Dr. Laurel Parson’s presents the original First World War songs of her grandfather, the Canadian music publisher-songwriter Gordon V. Thompson, in the latest of the Faculty Concert Series.
From the Great War until his death in 1965, Thompson (1888-1965) played an extraordinary role in 20th-century Canada’s quest for a distinct national identity. Dr. Laurel Parsons, UVic School of Music theory instructor and Thompson’s granddaughter, brings his original First World War songs to life in a lecture-recital on Feb. 3.
Joined by soprano Anna Shill (M.Mus ’13) and singers from the UVic School of Music, Parsons will present titles such as Red Cross Nell and Khaki Jim, Every Soldier is My Sweetheart, and Dreaming of Home. The audience will even have a chance to join in on some of Thompson’s rousing choruses.
Thompson founded the Authors and Composers Association of Canada in 1918 to lobby for the rights of Canadian songwriters to receive royalties from sales of their music, leading to parliament’s historic 1924 reform of copyright law. In 1932 his new company acquired the rights to O Canada, but allowed the anthem’s widespread use until surrendering the copyright to the Canadian government in 1970 for one dollar.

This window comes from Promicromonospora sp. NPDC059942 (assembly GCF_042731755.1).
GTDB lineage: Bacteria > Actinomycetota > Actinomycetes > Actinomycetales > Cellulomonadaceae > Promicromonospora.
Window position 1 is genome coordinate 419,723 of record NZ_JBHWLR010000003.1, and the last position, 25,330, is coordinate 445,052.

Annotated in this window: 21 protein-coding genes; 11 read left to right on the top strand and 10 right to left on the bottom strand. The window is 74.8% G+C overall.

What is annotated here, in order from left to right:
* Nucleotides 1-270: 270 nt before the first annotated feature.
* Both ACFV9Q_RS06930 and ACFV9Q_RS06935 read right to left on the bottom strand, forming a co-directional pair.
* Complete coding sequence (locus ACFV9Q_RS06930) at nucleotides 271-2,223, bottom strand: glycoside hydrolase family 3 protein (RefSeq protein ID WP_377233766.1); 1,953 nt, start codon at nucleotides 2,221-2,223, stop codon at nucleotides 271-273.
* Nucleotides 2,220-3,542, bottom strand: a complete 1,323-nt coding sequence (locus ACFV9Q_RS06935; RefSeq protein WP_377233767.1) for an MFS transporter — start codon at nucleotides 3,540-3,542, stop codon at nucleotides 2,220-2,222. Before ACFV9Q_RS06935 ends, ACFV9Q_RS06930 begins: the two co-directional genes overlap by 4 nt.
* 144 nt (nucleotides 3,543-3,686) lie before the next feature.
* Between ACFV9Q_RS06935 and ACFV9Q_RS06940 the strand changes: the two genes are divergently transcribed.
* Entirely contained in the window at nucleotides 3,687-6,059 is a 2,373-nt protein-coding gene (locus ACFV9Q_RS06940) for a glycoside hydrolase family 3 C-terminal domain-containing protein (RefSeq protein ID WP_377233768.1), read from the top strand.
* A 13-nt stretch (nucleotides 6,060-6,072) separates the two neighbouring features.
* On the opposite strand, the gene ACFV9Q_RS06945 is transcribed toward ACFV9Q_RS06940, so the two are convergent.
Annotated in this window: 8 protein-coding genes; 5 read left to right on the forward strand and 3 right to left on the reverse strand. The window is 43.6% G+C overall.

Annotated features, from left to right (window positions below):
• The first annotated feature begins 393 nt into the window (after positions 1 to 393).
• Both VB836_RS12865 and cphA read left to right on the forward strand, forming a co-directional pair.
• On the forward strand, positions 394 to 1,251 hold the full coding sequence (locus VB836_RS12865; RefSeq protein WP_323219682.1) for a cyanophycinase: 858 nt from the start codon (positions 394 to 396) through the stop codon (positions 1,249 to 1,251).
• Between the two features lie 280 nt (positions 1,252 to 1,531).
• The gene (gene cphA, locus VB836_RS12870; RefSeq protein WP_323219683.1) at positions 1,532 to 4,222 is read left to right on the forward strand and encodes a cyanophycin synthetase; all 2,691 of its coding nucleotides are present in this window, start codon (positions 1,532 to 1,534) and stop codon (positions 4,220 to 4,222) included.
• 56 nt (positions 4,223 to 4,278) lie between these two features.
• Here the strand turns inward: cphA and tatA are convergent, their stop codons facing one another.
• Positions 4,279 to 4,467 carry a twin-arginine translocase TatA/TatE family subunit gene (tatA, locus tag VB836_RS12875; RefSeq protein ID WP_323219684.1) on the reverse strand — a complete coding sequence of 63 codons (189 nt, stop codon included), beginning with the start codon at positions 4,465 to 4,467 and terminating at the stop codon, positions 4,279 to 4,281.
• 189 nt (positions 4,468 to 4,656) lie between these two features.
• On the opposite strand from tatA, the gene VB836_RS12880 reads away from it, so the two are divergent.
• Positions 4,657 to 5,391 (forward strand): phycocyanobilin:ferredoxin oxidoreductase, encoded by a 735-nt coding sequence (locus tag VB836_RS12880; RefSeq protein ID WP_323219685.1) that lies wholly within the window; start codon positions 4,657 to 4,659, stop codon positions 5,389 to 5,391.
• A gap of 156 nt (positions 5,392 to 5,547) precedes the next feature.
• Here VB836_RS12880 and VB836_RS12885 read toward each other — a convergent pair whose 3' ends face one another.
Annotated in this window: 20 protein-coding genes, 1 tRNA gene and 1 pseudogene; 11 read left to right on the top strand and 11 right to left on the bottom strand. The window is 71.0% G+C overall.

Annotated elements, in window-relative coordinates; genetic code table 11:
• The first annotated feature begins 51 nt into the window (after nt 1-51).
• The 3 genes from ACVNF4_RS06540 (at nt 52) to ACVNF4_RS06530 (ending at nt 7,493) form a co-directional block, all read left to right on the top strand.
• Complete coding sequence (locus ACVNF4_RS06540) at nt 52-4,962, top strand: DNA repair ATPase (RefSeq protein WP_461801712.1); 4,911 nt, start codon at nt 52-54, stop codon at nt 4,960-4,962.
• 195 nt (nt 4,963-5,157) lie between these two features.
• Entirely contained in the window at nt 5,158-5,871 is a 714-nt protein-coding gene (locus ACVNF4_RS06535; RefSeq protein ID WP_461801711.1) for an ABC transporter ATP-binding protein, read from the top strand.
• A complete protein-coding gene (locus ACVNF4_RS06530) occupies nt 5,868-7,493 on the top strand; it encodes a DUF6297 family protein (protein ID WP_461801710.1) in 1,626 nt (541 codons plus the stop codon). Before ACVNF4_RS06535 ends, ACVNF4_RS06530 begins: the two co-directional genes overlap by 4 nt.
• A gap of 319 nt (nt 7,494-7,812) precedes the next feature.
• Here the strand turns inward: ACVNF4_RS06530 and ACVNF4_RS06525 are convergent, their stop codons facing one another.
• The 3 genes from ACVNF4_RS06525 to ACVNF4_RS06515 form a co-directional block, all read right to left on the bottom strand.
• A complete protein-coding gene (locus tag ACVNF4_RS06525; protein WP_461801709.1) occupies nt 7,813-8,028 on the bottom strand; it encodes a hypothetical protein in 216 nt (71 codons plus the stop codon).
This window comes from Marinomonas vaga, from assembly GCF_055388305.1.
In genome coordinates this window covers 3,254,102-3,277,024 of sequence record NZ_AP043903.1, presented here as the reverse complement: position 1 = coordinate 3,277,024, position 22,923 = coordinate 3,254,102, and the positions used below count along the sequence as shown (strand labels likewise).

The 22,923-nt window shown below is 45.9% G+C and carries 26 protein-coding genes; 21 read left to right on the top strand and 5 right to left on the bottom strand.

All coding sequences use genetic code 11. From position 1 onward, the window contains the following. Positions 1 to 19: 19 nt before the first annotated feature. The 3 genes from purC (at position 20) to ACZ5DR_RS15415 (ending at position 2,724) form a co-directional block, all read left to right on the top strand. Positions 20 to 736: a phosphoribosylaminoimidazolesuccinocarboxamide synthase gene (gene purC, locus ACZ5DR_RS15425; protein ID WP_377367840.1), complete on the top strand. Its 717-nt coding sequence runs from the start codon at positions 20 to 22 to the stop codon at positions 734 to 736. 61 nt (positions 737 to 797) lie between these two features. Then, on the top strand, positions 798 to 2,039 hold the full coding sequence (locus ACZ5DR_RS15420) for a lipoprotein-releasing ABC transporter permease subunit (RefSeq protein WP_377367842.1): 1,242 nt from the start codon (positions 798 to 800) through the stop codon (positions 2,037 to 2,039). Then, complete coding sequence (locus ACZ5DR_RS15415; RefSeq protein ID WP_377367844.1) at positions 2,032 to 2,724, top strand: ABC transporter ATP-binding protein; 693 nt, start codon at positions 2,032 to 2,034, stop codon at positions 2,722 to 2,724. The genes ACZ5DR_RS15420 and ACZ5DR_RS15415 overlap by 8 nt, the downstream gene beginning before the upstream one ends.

Thompson's efforts on behalf of Canadian music and cultural identity began much earlier, with the onset of the First World War. Already a hugely successful songwriter who had sold 200,000 copies of his songs while still a university student, Thompson composed and published his own war songs from 1915 until 1919. The songs present vignettes of wartime life as imagined or lived by those at home: from a mother watching as her son marched off to war, to soldiers on the battlefield, and finally, Canadians welcoming their veterans home.
The WWI Songs of Gordon V. Thompson is Tuesday, Feb. 3 at 8 p.m. in UVic’s Phillip T. Young Recital Hall. Admission by donation.